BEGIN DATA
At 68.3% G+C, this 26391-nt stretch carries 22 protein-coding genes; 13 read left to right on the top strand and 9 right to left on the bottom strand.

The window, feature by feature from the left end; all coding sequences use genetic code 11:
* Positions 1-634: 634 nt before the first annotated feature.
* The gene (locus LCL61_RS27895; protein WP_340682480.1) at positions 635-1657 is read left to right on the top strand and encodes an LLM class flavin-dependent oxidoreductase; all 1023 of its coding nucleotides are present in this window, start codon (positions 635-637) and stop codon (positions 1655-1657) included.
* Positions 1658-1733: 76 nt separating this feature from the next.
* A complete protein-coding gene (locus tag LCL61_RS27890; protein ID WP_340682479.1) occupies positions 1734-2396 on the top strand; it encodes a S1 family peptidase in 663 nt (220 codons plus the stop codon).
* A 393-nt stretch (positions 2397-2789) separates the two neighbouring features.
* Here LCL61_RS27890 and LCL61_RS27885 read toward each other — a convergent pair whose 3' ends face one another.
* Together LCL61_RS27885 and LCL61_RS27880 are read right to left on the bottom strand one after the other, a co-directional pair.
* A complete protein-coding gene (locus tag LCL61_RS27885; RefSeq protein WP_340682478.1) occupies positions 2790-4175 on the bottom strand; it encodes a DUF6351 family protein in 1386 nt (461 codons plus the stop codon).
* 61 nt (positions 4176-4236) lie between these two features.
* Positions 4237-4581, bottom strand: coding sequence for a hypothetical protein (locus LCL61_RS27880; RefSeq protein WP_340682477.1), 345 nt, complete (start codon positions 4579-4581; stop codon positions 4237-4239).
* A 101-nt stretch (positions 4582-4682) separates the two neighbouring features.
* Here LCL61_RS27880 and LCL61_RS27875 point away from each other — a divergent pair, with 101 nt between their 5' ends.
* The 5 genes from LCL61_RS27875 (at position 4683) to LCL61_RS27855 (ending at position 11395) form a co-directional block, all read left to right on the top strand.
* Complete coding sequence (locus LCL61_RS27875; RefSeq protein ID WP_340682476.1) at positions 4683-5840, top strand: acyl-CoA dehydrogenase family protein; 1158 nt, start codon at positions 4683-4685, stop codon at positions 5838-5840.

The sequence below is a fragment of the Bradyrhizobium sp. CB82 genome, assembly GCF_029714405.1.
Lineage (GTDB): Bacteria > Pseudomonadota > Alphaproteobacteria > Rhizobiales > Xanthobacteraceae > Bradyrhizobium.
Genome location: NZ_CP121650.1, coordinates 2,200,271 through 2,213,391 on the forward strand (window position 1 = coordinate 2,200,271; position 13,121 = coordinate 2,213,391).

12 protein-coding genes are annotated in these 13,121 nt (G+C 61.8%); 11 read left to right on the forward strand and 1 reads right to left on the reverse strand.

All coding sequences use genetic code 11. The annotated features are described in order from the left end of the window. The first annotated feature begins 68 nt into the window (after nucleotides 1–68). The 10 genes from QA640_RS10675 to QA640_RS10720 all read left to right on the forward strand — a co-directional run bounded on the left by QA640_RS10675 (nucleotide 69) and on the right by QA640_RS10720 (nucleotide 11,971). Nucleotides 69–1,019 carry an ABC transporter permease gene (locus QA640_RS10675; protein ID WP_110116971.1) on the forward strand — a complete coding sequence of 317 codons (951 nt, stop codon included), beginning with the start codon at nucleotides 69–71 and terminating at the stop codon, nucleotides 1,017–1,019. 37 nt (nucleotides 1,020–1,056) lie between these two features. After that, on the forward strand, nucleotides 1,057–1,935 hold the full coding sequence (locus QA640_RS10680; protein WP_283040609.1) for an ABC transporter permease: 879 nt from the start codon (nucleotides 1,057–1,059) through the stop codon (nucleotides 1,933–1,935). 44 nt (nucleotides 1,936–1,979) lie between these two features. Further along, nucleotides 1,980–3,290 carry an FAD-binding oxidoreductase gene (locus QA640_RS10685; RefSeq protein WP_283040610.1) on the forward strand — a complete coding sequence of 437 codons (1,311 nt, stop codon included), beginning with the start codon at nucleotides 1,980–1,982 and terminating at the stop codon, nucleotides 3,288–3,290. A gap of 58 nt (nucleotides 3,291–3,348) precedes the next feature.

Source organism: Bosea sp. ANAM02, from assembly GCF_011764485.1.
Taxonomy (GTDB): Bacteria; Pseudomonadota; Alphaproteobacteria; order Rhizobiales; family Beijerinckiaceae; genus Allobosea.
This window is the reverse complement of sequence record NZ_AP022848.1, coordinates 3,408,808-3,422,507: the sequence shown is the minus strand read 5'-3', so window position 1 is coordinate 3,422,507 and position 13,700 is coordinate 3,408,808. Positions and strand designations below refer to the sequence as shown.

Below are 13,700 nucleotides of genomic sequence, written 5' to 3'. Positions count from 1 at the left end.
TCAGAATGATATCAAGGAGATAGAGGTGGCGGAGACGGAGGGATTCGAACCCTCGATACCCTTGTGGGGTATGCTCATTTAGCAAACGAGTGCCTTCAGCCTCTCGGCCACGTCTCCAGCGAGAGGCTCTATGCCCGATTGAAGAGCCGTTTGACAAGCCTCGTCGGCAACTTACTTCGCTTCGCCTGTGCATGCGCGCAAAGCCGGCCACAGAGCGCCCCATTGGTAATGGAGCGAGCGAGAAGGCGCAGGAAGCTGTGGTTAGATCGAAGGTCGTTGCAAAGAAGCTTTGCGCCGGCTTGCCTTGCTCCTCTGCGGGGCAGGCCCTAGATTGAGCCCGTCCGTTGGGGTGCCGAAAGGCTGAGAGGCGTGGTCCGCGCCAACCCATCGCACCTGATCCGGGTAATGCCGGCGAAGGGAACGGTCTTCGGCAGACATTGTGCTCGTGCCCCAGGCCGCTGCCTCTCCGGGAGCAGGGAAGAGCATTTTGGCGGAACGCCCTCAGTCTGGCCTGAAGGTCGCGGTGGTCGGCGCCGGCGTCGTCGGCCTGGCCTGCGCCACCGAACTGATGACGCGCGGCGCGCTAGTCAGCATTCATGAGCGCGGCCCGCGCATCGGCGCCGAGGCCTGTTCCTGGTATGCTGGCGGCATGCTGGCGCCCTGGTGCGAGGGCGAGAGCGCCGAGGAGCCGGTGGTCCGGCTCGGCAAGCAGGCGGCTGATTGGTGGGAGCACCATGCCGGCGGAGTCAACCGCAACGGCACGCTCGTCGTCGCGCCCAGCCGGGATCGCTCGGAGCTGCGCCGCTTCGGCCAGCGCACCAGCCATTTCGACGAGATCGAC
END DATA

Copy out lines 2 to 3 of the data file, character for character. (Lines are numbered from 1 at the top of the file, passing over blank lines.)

The window, feature by feature from the left end; all coding sequences use genetic code 11:
* Positions 1-634: 634 nt before the first annotated feature.